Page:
• Have, despite what the national media will have you believe, a much-more stable environment than what currently exists in San Francisco.
  • Money is not a concern, as the Browns have the salary-cap space to absorb Kaepernick’s contract, which pays him $10.4 million in 2015. The contract also allows Kaepernick’s team to release him prior to April 1 and not owe him any additional money.

So what’s the downside?

For starters, there is no way of knowing if the 49ers would even consider trading Kaepernick or if Kaepernick even wants to leave town. He’s young enough, he won’t turn 28 until November, that he may be OK buying into a rebuilding project.

There is also the question of just how good Kaepernick really is. He had a great run during the 49ers Super Bowl season, but since then how he hasn’t exactly taken over the NFL. He interceptions have gone up while his average yards per attempt have gone done.

However, he is still a threat to run (averaging six yards per rush) and with a better offensive line can run by design rather than out of necessity.

We would have to assume that the 49ers would want a lot in return for Kaepernick, and even if the Browns were generous enough to throw Johnny Manziel into the deal, it may not be in the club’s best interest to get into a bidding war for Kaepernick.

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And, let’s not forget, the Browns do already have Josh McCown at quarterback.

“Until you feel you’ve found what you would call a long-term solution [at quarterback], I don’t think we could have done any better than bringing in a guy like Josh McCown,” Pettine said over the weekend in published reports. “To me, time will tell, but there’s so much that he does behind the scenes that people just can’t appreciate from everything you talk about — leadership, all the intangible stuff. He’s truly a team guy. He’s all about winning football games.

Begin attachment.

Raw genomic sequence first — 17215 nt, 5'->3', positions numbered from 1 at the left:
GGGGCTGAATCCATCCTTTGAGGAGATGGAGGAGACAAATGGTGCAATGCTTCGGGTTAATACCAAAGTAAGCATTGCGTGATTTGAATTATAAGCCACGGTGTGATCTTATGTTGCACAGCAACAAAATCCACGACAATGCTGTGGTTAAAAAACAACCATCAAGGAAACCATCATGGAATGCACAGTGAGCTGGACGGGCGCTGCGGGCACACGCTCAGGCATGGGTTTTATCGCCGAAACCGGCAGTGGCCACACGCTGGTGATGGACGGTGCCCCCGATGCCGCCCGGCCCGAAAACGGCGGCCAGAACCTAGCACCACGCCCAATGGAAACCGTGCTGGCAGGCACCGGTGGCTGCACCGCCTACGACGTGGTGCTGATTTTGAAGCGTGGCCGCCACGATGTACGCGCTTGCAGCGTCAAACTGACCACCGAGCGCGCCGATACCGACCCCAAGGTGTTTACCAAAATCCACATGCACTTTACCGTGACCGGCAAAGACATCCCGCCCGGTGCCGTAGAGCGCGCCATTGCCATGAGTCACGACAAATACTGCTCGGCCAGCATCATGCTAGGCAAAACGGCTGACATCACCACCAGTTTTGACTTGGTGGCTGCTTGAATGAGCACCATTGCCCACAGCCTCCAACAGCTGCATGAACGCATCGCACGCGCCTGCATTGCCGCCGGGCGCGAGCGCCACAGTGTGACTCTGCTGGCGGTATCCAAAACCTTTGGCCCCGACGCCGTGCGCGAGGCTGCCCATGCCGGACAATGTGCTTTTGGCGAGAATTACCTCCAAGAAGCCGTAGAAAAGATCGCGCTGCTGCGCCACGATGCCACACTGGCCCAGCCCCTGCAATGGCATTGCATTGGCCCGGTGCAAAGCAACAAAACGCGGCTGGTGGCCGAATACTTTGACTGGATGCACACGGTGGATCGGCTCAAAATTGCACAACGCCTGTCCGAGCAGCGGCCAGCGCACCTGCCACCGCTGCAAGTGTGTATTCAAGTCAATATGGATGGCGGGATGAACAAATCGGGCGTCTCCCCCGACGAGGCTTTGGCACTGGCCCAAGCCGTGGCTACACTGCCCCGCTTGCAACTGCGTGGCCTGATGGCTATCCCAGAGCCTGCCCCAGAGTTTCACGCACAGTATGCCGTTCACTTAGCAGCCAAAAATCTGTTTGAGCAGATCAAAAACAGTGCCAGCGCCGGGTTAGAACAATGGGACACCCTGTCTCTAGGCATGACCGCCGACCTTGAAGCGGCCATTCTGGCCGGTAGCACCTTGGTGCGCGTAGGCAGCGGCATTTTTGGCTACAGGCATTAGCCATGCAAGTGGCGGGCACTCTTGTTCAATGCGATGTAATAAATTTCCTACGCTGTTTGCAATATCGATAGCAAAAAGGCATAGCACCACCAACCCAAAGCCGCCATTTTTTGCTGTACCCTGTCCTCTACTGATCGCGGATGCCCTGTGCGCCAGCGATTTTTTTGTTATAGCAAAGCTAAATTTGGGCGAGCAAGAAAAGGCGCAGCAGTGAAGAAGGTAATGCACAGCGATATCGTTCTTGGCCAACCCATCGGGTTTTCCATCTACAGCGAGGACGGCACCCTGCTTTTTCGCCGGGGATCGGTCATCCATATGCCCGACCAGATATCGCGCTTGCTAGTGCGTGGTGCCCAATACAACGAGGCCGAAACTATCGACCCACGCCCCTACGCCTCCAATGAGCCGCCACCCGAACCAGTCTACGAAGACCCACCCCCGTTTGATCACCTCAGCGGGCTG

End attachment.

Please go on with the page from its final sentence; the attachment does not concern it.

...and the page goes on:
“It’s like having another coach on the field, and it’s all genuine. That’s the thing you like the most. Despite his age, people that have been at practice agree, he can still spin it. We didn’t just look to bring in a guy who was just going to be a mentor. We wanted a guy who we think can still play a little bit if you put him in the right circumstances. He’s been more than advertised.”

OK, we may have been being a wee bit facetious on the McCown part, but Pettine does at least sound committed to riding into the season with the soon-to-be 36-year-old McCown at the head of the offense.

For now, any talk about the Browns making a run at Kaepernick is pure speculation, just something to fill a slow day during the off-season.

But if the day comes where Kaepernick and the 49ers have had enough of each other, it may be worth Ray Farmer’s time to pick up the phone and at least make a long-distance call to the West Coast.

If the 49ers were open to trading Kaepernick, should the Browns make a move?

Next: Is Andy Lee the Safer Choice for Browns?